Are you transformation ready?

We live in an age where disruption is no longer the exception, but the norm. For the majority of firms, however, their response to disruption has focused on digital strategies. Firms are looking to technology to adapt their business model, create greater efficiency, drive cost savings, and maintain a competitive advantage. The most recent manifestation of this strategy has been the adoption of platforms as a means of simplifying value chains and democratising access to resources and opportunities.

McKinsey’s 2018 transformation survey reveals that firms are still struggling to realise the benefits of their transformation activities. One of the main challenges cited by the 70% of firms that failed to realise their change ambitions, had nothing to do with technology. It related to the difficulty of managing their response to disruption while trying to keep the existing business running. Anthony, Gilbert, and Johnson in their book Dual Transformation encouraged firms to pursue a strategy of planned obsolescence, actively and strategically cannibalising their existing businesses to create new opportunities before they are disrupted.

A good example of this strategy is Gillette. Following the acquisition of Gillette by Proctor and Gamble, the marketing team sought to grow market share with a long tail strategy. Gillette introduced a large range of products that provided a small but significant contribution to their bottom line. With a focus on preserving market share, Gillette sought to dominate the point-of-sale through alliances with major retailers. And while the constant introduction of new lines and specialty-branded products cannibalised their existing product lines, the strategy enabled them to lock out their competitors and preserve market share.

While this example certainly shows how adapting core product development processes can help firms stay on the front foot in response to market-driven disruption, it does little to address the main challenge that undermines the success of transformation initiatives. Research undertaken for the Australian Transformation and Turnaround Association (AusTTA) suggests that reengineering core processes is only one half of the transformation puzzle. The key finding of this research was that firms needed to take a binary approach to maximise the success of their transformation initiatives (see Figure 1).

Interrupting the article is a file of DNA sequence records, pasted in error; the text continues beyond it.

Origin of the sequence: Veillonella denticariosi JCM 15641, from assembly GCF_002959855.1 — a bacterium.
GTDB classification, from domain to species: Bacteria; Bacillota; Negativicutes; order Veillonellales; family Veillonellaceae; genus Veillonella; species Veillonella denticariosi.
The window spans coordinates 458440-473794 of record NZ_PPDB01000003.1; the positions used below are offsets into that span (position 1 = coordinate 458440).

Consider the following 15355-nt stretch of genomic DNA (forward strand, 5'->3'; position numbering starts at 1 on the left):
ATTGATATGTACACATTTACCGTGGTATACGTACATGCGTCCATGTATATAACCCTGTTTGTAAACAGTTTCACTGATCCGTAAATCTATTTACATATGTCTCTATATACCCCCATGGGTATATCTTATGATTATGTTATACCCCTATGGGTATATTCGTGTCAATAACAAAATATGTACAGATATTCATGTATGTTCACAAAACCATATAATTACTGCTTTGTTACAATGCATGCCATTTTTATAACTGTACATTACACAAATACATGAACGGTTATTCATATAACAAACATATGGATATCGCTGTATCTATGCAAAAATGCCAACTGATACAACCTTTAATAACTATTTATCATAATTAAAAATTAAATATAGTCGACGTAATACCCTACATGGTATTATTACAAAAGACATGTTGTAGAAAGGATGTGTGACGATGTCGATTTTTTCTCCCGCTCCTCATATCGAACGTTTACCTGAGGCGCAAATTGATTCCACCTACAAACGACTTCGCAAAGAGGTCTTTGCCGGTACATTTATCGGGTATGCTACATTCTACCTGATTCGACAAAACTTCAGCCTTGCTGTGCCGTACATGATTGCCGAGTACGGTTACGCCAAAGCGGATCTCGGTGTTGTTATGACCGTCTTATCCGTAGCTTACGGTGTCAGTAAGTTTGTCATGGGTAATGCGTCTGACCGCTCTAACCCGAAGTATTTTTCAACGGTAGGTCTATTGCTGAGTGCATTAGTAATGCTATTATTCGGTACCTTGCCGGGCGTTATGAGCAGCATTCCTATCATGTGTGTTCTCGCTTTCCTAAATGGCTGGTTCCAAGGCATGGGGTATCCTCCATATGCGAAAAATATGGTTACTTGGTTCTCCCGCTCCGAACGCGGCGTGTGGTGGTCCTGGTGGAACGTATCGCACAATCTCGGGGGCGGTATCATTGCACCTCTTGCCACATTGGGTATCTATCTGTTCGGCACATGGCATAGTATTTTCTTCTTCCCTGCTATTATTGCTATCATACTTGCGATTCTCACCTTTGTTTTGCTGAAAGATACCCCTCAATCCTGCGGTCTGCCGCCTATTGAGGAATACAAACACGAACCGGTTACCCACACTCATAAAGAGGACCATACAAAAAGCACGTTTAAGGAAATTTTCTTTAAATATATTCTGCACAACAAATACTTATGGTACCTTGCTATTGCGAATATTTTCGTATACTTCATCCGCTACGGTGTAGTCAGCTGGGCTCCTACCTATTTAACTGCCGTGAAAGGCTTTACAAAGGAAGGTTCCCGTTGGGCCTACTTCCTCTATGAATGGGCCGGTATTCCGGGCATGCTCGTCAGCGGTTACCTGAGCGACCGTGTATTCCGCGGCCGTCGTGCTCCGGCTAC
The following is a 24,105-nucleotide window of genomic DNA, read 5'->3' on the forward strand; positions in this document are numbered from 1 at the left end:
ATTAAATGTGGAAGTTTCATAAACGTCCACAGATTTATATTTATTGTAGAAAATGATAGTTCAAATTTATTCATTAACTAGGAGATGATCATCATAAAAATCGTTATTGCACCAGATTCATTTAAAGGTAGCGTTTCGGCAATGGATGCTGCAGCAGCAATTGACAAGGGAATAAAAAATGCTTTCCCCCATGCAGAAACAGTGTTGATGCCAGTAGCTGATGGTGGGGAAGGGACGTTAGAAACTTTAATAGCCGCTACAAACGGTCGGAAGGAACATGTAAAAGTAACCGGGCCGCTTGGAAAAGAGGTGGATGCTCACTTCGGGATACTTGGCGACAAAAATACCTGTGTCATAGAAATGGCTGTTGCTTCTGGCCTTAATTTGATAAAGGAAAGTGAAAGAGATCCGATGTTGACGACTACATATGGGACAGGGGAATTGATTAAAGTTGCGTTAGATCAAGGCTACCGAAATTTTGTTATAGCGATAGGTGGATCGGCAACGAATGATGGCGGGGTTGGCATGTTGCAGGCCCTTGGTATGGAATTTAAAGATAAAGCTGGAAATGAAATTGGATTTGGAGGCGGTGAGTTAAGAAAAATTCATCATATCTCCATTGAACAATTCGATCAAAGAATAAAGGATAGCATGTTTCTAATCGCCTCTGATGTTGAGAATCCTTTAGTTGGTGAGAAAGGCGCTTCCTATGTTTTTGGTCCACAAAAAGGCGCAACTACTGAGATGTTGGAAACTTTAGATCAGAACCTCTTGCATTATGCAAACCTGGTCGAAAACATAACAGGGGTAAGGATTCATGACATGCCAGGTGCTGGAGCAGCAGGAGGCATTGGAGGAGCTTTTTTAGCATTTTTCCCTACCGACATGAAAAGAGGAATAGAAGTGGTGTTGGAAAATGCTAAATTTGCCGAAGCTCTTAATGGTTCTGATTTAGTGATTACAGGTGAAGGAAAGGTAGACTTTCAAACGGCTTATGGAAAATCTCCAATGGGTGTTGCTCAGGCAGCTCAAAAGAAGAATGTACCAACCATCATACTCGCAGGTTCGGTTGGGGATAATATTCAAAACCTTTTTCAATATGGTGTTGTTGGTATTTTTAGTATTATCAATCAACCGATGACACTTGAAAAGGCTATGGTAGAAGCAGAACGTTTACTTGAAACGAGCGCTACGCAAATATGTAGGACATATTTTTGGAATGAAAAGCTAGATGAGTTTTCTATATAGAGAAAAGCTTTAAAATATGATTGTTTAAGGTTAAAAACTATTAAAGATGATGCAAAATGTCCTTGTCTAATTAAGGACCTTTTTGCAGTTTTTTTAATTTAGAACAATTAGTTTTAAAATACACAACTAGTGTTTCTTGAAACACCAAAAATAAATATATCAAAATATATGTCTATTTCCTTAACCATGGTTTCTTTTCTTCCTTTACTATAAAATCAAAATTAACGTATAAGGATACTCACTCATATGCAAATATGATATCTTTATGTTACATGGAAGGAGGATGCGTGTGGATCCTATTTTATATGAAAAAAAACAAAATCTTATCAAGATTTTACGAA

Figure 1: Transformation pathways

Assuming that firms have the environmental scanning tools to identify the need for change, the first pathway reflects where firms have already successfully adapted their core processes. In this situation, the next step is to invest in bringing along staff and building a supportive culture for change. This requires leaders that understand the requirements for transformation, and have experience and skills needed to reinvent the organisation’s culture. Often after the culture work is complete, firms realise that much of the process-related work already undertaken needs to be tweaked in line with the new knowledge about the culture.

The second pathway is for those who have already invested in their culture but are yet to identify and prioritise the processes that need to be adapted. Those surveyed argued that once the culture is in place, the reinvention of processes tends to flow much more easily as the internal resistance to change has typically been addressed. They add that effective transformation leadership is critical to resourcing this important step. Overseeing the development of a supportive human-centred culture creates the necessary momentum and trust for firms to engage staff in the long and tedious road to process renovation.

The third pathway refers to where neither the culture nor the processes are ready. Only once a supportive culture is in place, and core processes that need to be re-engineered have been identified and prioritized, should firms even embark upon a transformation journey. In many cases, sub-optimal results stemming from transformation are because firms pursue transformation prematurely without having these enabling conditions in place. Being change aware is not the same as being transformation ready.

QUTeX short courses and professional development

For more information please visit


Byron Keating is a Professor of Services Marketing at the QUT Business School. He is also Director of the Service Innovation Lab, a service-focused management and research consultancy based in Canberra and Brisbane. His research interests are concerned with the transformative role of technology in supporting the design and delivery of complex services. This interest began with his PhD research which examined the impact of the Internet on service delivery and consumption, and continues today in the areas of artificial intelligence, location-based services, and big data. This research has been acknowledged by numerous awards including two international dissertation awards, an Endeavour Fellowship to work with the National University of Singapore examining the impact of ethics within service supply chains, and most recently, an ARC Linkage Industry Fellowship to further his work on service experience within Australian cultural institutions.

Write A Comment